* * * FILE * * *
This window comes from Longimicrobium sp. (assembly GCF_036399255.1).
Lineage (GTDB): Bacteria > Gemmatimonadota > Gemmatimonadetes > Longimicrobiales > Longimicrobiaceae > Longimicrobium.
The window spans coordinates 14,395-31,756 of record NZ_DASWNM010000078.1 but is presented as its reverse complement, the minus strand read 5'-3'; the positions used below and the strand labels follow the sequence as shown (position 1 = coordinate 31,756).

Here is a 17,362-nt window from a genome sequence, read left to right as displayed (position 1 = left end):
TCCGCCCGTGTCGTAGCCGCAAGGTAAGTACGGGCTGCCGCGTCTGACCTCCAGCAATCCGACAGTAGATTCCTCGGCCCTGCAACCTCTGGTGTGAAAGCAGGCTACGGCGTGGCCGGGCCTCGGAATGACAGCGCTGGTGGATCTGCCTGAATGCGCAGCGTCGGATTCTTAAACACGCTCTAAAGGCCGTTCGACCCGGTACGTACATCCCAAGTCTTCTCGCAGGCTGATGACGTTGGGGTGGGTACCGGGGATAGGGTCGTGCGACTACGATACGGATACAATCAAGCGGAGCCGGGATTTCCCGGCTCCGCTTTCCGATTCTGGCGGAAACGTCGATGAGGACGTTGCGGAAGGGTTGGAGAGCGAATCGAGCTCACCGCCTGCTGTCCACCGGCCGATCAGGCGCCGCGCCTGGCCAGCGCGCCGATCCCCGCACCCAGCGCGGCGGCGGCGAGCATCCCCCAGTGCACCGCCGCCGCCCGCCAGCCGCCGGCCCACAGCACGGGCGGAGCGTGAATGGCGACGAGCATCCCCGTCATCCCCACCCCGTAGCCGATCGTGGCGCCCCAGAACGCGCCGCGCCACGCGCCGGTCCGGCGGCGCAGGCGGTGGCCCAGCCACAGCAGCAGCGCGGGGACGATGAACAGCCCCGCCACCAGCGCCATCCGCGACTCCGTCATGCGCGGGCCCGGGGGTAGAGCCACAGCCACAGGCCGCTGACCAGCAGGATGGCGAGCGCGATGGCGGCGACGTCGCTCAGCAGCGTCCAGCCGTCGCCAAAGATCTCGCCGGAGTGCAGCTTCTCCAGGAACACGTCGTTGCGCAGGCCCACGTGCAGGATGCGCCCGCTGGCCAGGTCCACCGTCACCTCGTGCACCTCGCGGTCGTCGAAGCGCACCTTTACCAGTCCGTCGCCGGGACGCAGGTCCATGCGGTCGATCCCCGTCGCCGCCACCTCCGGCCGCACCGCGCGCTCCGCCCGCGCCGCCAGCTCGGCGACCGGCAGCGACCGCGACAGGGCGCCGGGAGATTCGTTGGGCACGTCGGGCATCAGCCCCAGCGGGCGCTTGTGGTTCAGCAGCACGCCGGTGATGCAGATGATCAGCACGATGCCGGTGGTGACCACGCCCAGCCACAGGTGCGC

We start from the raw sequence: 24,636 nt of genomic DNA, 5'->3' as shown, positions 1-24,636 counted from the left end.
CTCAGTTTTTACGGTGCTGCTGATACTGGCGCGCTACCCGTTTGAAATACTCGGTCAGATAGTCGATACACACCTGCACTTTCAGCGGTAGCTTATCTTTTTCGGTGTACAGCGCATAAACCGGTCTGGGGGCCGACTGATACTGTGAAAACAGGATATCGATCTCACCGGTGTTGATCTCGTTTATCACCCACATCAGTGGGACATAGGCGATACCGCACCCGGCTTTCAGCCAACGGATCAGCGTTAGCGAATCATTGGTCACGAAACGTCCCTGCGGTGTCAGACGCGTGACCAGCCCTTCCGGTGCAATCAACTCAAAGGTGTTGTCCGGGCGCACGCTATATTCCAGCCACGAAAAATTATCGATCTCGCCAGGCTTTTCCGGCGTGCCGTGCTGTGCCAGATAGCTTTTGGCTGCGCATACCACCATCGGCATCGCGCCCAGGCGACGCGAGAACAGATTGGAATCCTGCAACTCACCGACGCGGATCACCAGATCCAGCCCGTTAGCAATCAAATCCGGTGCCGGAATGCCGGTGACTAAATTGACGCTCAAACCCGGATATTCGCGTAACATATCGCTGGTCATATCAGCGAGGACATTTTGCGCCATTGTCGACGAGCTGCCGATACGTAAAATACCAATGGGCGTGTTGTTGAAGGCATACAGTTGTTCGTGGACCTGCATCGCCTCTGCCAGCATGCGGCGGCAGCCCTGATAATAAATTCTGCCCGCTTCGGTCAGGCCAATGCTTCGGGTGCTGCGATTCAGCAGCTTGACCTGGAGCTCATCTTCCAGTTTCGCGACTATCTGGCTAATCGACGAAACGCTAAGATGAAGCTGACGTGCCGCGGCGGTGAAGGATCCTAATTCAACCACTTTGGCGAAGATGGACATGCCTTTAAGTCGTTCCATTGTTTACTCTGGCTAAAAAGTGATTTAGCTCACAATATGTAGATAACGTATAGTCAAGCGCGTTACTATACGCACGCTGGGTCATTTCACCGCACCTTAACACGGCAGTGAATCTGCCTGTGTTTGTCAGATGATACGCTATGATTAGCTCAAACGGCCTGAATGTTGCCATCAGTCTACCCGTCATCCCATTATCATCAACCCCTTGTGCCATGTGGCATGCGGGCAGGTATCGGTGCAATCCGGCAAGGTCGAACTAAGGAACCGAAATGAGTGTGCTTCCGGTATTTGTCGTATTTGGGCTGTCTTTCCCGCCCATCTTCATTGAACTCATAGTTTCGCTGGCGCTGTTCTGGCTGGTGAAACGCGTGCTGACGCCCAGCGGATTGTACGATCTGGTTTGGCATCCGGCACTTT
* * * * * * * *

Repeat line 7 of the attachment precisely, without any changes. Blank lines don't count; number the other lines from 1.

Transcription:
CTCAGTTTTTACGGTGCTGCTGATACTGGCGCGCTACCCGTTTGAAATACTCGGTCAGATAGTCGATACACACCTGCACTTTCAGCGGTAGCTTATCTTTTTCGGTGTACAGCGCATAAACCGGTCTGGGGGCCGACTGATACTGTGAAAACAGGATATCGATCTCACCGGTGTTGATCTCGTTTATCACCCACATCAGTGGGACATAGGCGATACCGCACCCGGCTTTCAGCCAACGGATCAGCGTTAGCGAATCATTGGTCACGAAACGTCCCTGCGGTGTCAGACGCGTGACCAGCCCTTCCGGTGCAATCAACTCAAAGGTGTTGTCCGGGCGCACGCTATATTCCAGCCACGAAAAATTATCGATCTCGCCAGGCTTTTCCGGCGTGCCGTGCTGTGCCAGATAGCTTTTGGCTGCGCATACCACCATCGGCATCGCGCCCAGGCGACGCGAGAACAGATTGGAATCCTGCAACTCACCGACGCGGATCACCAGATCCAGCCCGTTAGCAATCAAATCCGGTGCCGGAATGCCGGTGACTAAATTGACGCTCAAACCCGGATATTCGCGTAACATATCGCTGGTCATATCAGCGAGGACATTTTGCGCCATTGTCGACGAGCTGCCGATACGTAAAATACCAATGGGCGTGTTGTTGAAGGCATACAGTTGTTCGTGGACCTGCATCGCCTCTGCCAGCATGCGGCGGCAGCCCTGATAATAAATTCTGCCCGCTTCGGTCAGGCCAATGCTTCGGGTGCTGCGATTCAGCAGCTTGACCTGGAGCTCATCTTCCAGTTTCGCGACTATCTGGCTAATCGACGAAACGCTAAGATGAAGCTGACGTGCCGCGGCGGTGAAGGATCCTAATTCAACCACTTTGGCGAAGATGGACATGCCTTTAAGTCGTTCCATTGTTTACTCTGGCTAAAAAGTGATTTAGCTCACAATATGTAGATAACGTATAGTCAAGCGCGTTACTATACGCACGCTGGGTCATTTCACCGCACCTTAACACGGCAGTGAATCTGCCTGTGTTTGTCAGATGATACGCTATGATTAGCTCAAACGGCCTGAATGTTGCCATCAGTCTACCCGTCATCCCATTATCATCAACCCCTTGTGCCATGTGGCATGCGGGCAGGTATCGGTGCAATCCGGCAAGGTCGAACTAAGGAACCGAAATGAGTGTGCTTCCGGTATTTGTCGTATTTGGGCTGTCTTTCCCGCCCATCTTCATTGAACTCATAGTTTCGCTGGCGCTGTTCTGGCTGGTGAAACGCGTGCTGACGCCCAGCGGATTGTACGATCTGGTTTGGCATCCGGCACTTT